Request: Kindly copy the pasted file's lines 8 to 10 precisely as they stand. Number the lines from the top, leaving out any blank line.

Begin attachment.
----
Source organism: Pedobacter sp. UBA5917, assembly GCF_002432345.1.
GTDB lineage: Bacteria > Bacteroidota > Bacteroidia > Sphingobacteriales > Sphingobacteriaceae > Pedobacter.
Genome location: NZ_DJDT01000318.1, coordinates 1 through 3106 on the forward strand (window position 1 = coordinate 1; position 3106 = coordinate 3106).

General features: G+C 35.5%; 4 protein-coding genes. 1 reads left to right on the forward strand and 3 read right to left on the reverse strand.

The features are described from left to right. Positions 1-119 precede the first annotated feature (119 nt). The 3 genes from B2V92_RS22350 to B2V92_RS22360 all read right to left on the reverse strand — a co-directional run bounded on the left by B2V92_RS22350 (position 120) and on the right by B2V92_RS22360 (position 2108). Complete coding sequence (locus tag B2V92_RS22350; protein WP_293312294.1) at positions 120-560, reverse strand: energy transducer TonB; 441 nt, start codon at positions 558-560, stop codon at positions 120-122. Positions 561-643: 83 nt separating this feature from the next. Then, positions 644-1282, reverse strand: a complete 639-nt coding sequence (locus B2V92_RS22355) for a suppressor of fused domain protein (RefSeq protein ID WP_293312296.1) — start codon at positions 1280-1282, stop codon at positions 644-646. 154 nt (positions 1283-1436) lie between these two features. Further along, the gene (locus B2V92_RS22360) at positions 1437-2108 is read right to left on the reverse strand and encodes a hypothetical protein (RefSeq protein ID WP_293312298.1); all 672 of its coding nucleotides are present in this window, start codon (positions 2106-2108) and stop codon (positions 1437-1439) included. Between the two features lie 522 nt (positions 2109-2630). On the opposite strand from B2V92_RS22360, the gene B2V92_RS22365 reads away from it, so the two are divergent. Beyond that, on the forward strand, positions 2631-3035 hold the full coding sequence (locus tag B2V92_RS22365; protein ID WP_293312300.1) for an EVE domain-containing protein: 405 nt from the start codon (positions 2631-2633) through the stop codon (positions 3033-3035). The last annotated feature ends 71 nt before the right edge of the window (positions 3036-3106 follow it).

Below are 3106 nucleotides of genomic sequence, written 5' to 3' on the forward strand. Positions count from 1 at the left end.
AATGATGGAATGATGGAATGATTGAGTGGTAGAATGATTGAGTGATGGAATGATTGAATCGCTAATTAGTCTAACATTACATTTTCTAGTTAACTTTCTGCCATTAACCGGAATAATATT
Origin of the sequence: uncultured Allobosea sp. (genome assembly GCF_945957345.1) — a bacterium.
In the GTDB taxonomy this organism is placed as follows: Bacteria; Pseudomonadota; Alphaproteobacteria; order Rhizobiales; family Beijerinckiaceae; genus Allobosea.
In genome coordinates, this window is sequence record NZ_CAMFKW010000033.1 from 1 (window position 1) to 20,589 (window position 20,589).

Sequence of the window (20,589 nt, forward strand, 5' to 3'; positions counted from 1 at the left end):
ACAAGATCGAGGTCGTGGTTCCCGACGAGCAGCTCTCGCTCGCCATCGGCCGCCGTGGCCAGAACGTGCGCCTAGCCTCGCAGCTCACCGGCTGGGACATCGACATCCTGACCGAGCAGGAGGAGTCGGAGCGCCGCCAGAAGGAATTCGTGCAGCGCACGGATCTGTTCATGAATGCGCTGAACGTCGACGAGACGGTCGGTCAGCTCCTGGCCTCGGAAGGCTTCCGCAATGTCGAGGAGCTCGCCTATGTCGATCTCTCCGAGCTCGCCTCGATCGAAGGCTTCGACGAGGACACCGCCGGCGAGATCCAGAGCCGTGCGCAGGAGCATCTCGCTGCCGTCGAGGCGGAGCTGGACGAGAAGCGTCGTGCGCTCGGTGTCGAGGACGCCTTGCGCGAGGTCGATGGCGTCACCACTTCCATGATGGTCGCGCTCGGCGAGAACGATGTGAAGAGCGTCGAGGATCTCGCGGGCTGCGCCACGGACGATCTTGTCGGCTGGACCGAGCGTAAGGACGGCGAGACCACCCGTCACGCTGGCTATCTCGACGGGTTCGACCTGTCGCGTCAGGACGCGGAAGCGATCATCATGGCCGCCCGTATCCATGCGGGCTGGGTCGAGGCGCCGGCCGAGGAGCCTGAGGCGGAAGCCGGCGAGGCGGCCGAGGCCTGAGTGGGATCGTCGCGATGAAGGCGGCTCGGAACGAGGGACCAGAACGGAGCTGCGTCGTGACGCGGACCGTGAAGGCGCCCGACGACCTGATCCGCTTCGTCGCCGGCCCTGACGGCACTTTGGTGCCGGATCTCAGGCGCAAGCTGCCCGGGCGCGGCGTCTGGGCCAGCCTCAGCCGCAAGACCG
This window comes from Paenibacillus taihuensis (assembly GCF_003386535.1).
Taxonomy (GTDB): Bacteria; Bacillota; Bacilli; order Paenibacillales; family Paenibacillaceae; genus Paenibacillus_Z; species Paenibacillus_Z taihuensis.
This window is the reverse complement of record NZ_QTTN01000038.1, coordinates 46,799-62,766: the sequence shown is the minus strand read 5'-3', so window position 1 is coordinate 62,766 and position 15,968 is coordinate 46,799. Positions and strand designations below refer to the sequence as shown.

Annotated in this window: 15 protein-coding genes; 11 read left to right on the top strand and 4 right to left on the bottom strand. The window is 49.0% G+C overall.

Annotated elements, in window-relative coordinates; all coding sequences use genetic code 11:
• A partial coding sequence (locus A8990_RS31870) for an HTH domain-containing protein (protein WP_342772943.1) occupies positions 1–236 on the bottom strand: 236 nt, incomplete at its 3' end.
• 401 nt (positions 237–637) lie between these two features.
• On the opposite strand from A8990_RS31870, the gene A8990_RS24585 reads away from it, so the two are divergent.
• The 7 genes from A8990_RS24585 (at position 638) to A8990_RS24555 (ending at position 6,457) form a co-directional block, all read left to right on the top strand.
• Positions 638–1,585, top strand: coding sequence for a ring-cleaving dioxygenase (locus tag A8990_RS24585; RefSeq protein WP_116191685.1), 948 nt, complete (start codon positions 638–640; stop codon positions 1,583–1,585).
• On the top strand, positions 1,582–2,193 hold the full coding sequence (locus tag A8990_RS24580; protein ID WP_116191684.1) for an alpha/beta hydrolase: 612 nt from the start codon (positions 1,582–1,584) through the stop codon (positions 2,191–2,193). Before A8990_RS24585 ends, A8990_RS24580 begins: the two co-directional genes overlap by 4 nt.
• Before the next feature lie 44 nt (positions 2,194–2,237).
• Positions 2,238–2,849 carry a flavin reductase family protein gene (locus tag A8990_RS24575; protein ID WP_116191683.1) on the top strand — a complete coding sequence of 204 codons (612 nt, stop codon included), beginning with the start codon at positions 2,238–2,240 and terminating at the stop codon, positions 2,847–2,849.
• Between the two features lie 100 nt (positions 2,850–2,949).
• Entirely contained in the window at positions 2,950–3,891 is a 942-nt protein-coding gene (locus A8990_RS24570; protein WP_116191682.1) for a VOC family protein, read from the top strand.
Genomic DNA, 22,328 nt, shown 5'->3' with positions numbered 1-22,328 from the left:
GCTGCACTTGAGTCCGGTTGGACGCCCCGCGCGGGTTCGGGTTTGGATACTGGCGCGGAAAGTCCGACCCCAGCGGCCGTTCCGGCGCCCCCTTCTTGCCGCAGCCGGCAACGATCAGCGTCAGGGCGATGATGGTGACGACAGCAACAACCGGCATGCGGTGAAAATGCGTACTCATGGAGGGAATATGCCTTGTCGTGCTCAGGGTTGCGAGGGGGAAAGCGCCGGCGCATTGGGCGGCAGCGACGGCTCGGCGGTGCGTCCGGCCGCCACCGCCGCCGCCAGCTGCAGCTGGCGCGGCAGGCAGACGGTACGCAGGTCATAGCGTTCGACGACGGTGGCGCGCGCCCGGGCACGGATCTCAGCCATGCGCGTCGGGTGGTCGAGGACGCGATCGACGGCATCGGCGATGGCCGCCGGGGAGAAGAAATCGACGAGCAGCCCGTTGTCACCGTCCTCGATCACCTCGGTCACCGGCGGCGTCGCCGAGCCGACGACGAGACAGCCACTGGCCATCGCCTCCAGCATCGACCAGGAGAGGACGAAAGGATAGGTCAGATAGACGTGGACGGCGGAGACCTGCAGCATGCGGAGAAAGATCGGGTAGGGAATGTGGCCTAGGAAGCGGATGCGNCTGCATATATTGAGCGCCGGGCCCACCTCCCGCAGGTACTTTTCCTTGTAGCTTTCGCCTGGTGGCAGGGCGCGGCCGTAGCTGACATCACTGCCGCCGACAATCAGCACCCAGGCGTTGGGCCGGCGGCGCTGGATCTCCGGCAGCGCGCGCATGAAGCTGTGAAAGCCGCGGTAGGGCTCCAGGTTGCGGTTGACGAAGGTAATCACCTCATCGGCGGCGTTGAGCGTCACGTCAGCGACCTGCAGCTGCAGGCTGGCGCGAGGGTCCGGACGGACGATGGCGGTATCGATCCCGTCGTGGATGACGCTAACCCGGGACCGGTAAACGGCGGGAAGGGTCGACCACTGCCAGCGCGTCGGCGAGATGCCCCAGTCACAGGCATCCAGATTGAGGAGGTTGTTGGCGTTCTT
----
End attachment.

Origin of the sequence: uncultured Allobosea sp. (genome assembly GCF_945957345.1) — a bacterium.
In the GTDB taxonomy this organism is placed as follows: Bacteria; Pseudomonadota; Alphaproteobacteria; order Rhizobiales; family Beijerinckiaceae; genus Allobosea.
In genome coordinates, this window is sequence record NZ_CAMFKW010000033.1 from 1 (window position 1) to 20,589 (window position 20,589).